Creating Pause Button

Hello I am writing a program in which we are trying to create a pause button in which we are controlling 2 pumps. I was wondering what would be the best method to implement this. Currently we just have a series of checks for when the button is pressed and a variable that changes when it is pressed. I was wondering if there is a better way of doing this rather than using the checks as we used. This will prevent us from pausing while a motor is running and being able to restart from that same time unless we store the time elapsed and that seemed like it would add much more complexity to it. Any advice would be very helpful. Thanks.

Attach your sketch so we can see what you are doing. See #7 HERE

this is vague. Code. How does i work now.. What change is desired

Sorry forgot to attach the code:

int pausePin = 7;
volatile int crisis=0;
volatile int check=1;
volatile int pauseState=0;
//volatile boolean stopState=false;
//volatile boolean startState=false;
volatile boolean pauseCheck=false;

void setup() {
  
  //Setup Channel A
  pinMode(12, OUTPUT); //Initiates Motor Channel A pin
  pinMode(9, OUTPUT); //Initiates Brake Channel A pin
  
  pinMode(13, OUTPUT); //Initiates Motor Channel B pin
  pinMode(8, OUTPUT); //Initiates Brake Channel B pin
  
  pinMode(7, INPUT); //Initiates pause button pin
  Serial.begin(9600);
}

void loop(){
  
  long starttime=millis();
  long timeinteger=5000UL;
  if(check==1 && pauseCheck==false)
  {
    while(millis() < starttime + timeinteger)
    {
      digitalWrite(12, HIGH); //Make Direction of A forward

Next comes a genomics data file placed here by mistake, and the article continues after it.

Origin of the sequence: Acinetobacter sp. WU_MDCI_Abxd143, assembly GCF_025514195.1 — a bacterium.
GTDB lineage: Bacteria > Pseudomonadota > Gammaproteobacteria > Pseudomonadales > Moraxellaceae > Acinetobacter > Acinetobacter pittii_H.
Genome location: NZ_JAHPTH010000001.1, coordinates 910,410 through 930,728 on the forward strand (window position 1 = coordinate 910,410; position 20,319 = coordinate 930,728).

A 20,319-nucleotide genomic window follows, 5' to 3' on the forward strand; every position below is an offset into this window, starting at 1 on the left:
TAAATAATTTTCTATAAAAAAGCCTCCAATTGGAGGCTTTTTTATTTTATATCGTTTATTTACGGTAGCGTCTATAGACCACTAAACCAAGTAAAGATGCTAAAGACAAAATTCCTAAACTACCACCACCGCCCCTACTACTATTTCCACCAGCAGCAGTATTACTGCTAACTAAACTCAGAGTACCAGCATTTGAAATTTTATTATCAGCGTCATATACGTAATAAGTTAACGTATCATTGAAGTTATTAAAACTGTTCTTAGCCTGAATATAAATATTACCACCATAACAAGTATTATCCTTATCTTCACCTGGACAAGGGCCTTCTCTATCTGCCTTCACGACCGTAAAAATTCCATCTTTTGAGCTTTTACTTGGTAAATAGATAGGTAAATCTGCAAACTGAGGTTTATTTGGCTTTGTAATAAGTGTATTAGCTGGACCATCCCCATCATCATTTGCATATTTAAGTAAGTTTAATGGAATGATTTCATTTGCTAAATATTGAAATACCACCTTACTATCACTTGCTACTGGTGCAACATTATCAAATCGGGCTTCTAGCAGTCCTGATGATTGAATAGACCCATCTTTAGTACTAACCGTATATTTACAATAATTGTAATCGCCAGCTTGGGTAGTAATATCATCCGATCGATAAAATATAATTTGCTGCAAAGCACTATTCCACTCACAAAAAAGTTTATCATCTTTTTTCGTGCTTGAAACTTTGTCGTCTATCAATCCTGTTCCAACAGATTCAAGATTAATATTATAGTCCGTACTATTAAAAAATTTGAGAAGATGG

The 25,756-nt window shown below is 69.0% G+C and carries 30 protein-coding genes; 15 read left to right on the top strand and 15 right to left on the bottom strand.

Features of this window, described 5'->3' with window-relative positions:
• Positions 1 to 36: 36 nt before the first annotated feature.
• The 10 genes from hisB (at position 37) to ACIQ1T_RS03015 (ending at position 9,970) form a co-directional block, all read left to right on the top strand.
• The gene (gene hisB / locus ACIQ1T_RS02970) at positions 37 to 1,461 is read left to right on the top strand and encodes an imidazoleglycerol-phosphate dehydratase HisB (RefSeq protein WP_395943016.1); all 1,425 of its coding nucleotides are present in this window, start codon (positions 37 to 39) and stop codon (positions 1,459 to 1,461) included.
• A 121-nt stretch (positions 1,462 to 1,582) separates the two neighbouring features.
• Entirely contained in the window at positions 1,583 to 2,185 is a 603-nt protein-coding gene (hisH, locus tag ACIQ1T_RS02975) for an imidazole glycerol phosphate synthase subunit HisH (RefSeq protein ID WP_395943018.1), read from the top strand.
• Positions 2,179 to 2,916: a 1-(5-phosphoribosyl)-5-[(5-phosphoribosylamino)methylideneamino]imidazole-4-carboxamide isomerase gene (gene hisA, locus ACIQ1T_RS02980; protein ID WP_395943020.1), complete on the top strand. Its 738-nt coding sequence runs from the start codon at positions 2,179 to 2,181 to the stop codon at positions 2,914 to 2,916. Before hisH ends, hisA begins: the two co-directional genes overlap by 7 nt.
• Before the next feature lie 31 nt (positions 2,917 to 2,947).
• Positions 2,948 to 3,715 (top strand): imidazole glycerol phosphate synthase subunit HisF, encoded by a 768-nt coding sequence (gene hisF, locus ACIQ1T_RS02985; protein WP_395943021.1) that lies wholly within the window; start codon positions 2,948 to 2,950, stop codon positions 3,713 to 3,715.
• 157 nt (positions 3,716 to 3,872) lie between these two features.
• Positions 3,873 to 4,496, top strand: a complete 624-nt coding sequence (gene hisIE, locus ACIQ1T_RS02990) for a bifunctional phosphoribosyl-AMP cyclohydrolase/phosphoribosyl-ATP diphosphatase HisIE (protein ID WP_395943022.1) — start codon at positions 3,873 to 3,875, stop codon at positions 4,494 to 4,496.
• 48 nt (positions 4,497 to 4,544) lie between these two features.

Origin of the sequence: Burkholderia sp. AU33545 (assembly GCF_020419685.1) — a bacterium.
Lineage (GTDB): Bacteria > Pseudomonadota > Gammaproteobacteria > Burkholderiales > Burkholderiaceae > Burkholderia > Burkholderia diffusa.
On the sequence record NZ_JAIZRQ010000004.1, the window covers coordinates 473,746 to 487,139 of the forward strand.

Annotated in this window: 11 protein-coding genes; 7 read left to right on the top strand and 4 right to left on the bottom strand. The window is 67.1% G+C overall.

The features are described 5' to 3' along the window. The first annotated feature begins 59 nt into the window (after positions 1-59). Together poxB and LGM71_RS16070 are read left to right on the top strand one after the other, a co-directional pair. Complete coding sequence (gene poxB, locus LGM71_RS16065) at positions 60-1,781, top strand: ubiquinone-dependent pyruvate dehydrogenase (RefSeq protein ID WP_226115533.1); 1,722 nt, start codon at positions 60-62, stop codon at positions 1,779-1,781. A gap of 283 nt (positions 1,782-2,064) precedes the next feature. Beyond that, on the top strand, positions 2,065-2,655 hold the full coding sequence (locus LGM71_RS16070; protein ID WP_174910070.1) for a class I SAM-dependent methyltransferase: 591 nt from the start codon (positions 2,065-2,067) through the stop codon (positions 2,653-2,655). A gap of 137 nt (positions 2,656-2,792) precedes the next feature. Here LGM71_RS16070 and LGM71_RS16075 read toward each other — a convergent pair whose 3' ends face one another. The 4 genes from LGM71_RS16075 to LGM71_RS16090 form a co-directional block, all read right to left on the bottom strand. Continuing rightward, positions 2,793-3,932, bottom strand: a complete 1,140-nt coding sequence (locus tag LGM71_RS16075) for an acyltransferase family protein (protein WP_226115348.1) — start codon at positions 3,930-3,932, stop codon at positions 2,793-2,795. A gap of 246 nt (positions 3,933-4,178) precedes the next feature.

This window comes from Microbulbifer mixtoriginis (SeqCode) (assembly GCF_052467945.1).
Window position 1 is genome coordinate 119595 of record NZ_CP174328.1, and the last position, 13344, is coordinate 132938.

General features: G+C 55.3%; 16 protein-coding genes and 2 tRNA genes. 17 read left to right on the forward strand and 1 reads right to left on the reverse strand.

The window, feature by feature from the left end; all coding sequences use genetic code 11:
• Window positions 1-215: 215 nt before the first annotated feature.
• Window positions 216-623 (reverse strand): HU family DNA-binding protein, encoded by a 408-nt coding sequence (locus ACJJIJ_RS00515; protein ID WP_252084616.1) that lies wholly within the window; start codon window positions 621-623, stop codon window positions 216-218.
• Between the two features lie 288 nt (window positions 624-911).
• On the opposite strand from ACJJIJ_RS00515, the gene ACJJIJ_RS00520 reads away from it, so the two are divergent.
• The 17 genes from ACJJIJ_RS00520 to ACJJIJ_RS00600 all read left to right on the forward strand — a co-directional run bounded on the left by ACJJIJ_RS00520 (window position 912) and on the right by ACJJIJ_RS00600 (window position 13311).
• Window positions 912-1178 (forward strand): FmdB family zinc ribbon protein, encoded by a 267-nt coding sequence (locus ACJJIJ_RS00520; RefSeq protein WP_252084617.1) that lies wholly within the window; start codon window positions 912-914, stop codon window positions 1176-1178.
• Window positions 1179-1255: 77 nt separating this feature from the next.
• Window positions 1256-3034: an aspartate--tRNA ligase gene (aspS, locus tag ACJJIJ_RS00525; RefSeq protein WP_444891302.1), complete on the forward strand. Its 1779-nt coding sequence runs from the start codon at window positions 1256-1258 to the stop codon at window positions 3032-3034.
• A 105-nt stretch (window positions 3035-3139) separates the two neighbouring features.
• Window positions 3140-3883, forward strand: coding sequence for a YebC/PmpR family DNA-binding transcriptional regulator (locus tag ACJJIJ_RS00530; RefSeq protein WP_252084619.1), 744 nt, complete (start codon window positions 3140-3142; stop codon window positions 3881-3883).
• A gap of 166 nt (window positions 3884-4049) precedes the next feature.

digitalWrite(9, LOW);  // Turn off Brake for A
      analogWrite(3, 255);  //Turn on Channel A at speed 127
      check=2;
      pauseState=digitalRead(7);
      Serial.print(pauseState);
    }
  }  

  digitalWrite(9, HIGH); //Turns Brake for A on
  
  pauseState=digitalRead(7);
  Serial.print(pauseState);
  if (pauseState==HIGH)
  pauseCheck=true;
  
  long starttimeB = millis();
  long timeintegerB=5000UL;
  if(check==2 && pauseCheck==false)
  {
    while(millis() < starttimeB + timeintegerB)
    {
      digitalWrite(13, HIGH); //Make Direction of B forward
      digitalWrite(8, LOW);  // Turn off Brake for B
      analogWrite(11, 255);  //Turn on Channel B at speed 127
      check=1;
        pauseState=digitalRead(7);
        Serial.print(pauseState);
    }  
      digitalWrite(8, HIGH); //Turns Brake for B on  
      delay(5000);

  }
  
  pauseState=digitalRead(7);
  Serial.print(pauseState);
  if (pauseState==HIGH)
   pauseCheck=true;

}

You do not appear to be using interrupts, so, why are:

volatile int crisis=0;
volatile int check=1;
volatile int pauseState=0;
//volatile boolean stopState=false;
//volatile boolean startState=false;
volatile boolean pauseCheck=false;

volatile?

  pinMode(7, INPUT); //Initiates pause button pin

This, by itself, implies that the switch is wired with external pullup or pulldown resistors. How IS your switch wired? Why aren’t you using the far simpler wiring using the internal pullup resistors?

    while(millis() < starttime + timeinteger)
    {
      digitalWrite(12, HIGH); //Make Direction of A forward
      digitalWrite(9, LOW);  // Turn off Brake for A
      analogWrite(3, 255);  //Turn on Channel A at speed 127
      check=2;
      pauseState=digitalRead(7);
      Serial.print(pauseState);
    }

Don’t you want to break of of this loop if the pause switch (NOT BUTTON!) is pressed?

    while(millis() < starttimeB + timeintegerB)
    {
      digitalWrite(13, HIGH); //Make Direction of B forward
      digitalWrite(8, LOW);  // Turn off Brake for B
      analogWrite(11, 255);  //Turn on Channel B at speed 127
      check=1;
        pauseState=digitalRead(7);
        Serial.print(pauseState);
    }

Same here. Not much point in reading the state of the pin that the switch is attached to, and then doing nothing more than printing the value.